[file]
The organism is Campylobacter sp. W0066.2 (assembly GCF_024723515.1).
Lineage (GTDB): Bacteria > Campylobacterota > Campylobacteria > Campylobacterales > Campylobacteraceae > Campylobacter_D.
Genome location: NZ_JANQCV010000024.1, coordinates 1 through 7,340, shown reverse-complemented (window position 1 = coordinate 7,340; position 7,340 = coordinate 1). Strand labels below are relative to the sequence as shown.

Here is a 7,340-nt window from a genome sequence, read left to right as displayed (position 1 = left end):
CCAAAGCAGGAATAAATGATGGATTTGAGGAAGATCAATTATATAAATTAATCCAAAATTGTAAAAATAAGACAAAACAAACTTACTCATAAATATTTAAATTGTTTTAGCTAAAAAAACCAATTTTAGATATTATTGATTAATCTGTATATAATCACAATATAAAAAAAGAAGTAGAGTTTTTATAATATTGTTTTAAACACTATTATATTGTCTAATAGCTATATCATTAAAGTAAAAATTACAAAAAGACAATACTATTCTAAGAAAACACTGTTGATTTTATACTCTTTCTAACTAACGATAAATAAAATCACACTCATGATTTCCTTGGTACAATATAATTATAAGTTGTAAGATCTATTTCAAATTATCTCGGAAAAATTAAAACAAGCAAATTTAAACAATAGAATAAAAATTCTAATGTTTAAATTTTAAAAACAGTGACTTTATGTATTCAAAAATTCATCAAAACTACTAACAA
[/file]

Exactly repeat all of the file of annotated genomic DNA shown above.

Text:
The organism is Campylobacter sp. W0066.2 (assembly GCF_024723515.1).
Lineage (GTDB): Bacteria > Campylobacterota > Campylobacteria > Campylobacterales > Campylobacteraceae > Campylobacter_D.
Genome location: NZ_JANQCV010000024.1, coordinates 1 through 7,340, shown reverse-complemented (window position 1 = coordinate 7,340; position 7,340 = coordinate 1). Strand labels below are relative to the sequence as shown.

Here is a 7,340-nt window from a genome sequence, read left to right as displayed (position 1 = left end):
CCAAAGCAGGAATAAATGATGGATTTGAGGAAGATCAATTATATAAATTAATCCAAAATTGTAAAAATAAGACAAAACAAACTTACTCATAAATATTTAAATTGTTTTAGCTAAAAAAACCAATTTTAGATATTATTGATTAATCTGTATATAATCACAATATAAAAAAAGAAGTAGAGTTTTTATAATATTGTTTTAAACACTATTATATTGTCTAATAGCTATATCATTAAAGTAAAAATTACAAAAAGACAATACTATTCTAAGAAAACACTGTTGATTTTATACTCTTTCTAACTAACGATAAATAAAATCACACTCATGATTTCCTTGGTACAATATAATTATAAGTTGTAAGATCTATTTCAAATTATCTCGGAAAAATTAAAACAAGCAAATTTAAACAATAGAATAAAAATTCTAATGTTTAAATTTTAAAAACAGTGACTTTATGTATTCAAAAATTCATCAAAACTACTAACAA